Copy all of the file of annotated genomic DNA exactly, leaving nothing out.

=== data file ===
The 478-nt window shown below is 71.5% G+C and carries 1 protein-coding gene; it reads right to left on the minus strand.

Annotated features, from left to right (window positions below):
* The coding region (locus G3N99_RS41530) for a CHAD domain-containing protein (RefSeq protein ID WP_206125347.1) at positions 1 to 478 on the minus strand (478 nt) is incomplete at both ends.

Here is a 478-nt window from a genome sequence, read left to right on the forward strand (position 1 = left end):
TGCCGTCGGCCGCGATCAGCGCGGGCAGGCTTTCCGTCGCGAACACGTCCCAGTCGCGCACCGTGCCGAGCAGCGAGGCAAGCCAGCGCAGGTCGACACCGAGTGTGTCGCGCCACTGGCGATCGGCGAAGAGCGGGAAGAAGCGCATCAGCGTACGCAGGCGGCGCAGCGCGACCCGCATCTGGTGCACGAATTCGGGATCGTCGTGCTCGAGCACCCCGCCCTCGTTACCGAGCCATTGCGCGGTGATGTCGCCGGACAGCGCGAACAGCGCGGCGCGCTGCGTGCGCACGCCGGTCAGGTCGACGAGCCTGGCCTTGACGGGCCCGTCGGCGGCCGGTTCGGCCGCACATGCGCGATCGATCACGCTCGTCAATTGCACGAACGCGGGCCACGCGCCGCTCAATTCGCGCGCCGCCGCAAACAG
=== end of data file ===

The 478-nt window shown below is 71.5% G+C and carries 1 protein-coding gene; it reads right to left on the minus strand.

Annotated features, from left to right (window positions below):
* The coding region (locus G3N99_RS41530) for a CHAD domain-containing protein (RefSeq protein ID WP_206125347.1) at positions 1 to 478 on the minus strand (478 nt) is incomplete at both ends.

Here is a 478-nt window from a genome sequence, read left to right on the forward strand (position 1 = left end):
TGCCGTCGGCCGCGATCAGCGCGGGCAGGCTTTCCGTCGCGAACACGTCCCAGTCGCGCACCGTGCCGAGCAGCGAGGCAAGCCAGCGCAGGTCGACACCGAGTGTGTCGCGCCACTGGCGATCGGCGAAGAGCGGGAAGAAGCGCATCAGCGTACGCAGGCGGCGCAGCGCGACCCGCATCTGGTGCACGAATTCGGGATCGTCGTGCTCGAGCACCCCGCCCTCGTTACCGAGCCATTGCGCGGTGATGTCGCCGGACAGCGCGAACAGCGCGGCGCGCTGCGTGCGCACGCCGGTCAGGTCGACGAGCCTGGCCTTGACGGGCCCGTCGGCGGCCGGTTCGGCCGCACATGCGCGATCGATCACGCTCGTCAATTGCACGAACGCGGGCCACGCGCCGCTCAATTCGCGCGCCGCCGCAAACAG